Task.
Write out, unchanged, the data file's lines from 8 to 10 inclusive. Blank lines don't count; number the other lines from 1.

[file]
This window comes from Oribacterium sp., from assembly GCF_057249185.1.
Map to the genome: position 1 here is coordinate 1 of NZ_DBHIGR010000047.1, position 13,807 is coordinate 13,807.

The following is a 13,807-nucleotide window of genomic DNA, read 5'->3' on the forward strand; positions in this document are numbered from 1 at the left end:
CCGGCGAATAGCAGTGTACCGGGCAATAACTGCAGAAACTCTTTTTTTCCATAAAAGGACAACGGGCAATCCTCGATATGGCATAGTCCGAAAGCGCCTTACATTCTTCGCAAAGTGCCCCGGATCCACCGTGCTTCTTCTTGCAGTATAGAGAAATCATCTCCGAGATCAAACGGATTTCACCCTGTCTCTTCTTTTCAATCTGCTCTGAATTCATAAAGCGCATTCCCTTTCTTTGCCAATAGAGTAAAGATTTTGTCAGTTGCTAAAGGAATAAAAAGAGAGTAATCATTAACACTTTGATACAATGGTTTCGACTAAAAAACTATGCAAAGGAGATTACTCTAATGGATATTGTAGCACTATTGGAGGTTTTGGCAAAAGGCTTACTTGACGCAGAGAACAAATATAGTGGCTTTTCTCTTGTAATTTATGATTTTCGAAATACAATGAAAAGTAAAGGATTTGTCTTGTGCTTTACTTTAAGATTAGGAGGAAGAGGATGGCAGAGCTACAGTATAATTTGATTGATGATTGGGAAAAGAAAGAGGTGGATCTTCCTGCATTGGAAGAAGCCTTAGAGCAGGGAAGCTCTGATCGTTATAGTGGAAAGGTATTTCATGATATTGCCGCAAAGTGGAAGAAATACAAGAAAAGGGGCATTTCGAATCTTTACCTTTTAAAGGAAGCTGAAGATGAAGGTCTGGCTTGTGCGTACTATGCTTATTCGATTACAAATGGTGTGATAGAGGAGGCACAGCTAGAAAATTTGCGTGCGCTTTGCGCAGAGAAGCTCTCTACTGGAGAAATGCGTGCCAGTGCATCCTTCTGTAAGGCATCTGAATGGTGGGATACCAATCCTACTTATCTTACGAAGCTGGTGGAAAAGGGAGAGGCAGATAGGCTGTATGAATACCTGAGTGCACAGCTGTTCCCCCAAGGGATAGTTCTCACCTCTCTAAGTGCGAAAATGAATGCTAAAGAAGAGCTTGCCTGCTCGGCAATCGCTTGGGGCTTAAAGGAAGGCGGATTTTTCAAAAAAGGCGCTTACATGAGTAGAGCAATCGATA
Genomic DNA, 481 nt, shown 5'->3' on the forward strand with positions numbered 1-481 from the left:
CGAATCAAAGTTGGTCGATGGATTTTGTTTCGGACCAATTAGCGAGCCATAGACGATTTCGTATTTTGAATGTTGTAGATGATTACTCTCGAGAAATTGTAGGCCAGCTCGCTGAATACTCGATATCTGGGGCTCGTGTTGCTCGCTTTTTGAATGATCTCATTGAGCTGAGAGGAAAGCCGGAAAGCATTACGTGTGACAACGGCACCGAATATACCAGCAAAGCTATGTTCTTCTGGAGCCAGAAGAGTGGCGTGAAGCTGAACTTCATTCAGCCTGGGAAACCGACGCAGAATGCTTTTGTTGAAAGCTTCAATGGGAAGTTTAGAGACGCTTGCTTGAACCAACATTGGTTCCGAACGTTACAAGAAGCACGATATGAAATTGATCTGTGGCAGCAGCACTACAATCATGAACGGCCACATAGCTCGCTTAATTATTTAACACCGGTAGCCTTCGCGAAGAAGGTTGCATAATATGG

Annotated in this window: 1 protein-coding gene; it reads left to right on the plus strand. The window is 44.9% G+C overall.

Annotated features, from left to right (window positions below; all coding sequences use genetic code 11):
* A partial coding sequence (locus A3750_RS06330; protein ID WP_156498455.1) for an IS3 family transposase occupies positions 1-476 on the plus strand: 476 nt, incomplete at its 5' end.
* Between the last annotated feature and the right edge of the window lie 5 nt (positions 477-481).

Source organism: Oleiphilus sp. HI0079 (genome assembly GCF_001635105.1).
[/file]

Annotated features, from left to right (window positions below; all coding sequences use genetic code 11):
* A partial coding sequence (locus A3750_RS06330; protein ID WP_156498455.1) for an IS3 family transposase occupies positions 1-476 on the plus strand: 476 nt, incomplete at its 5' end.
* Between the last annotated feature and the right edge of the window lie 5 nt (positions 477-481).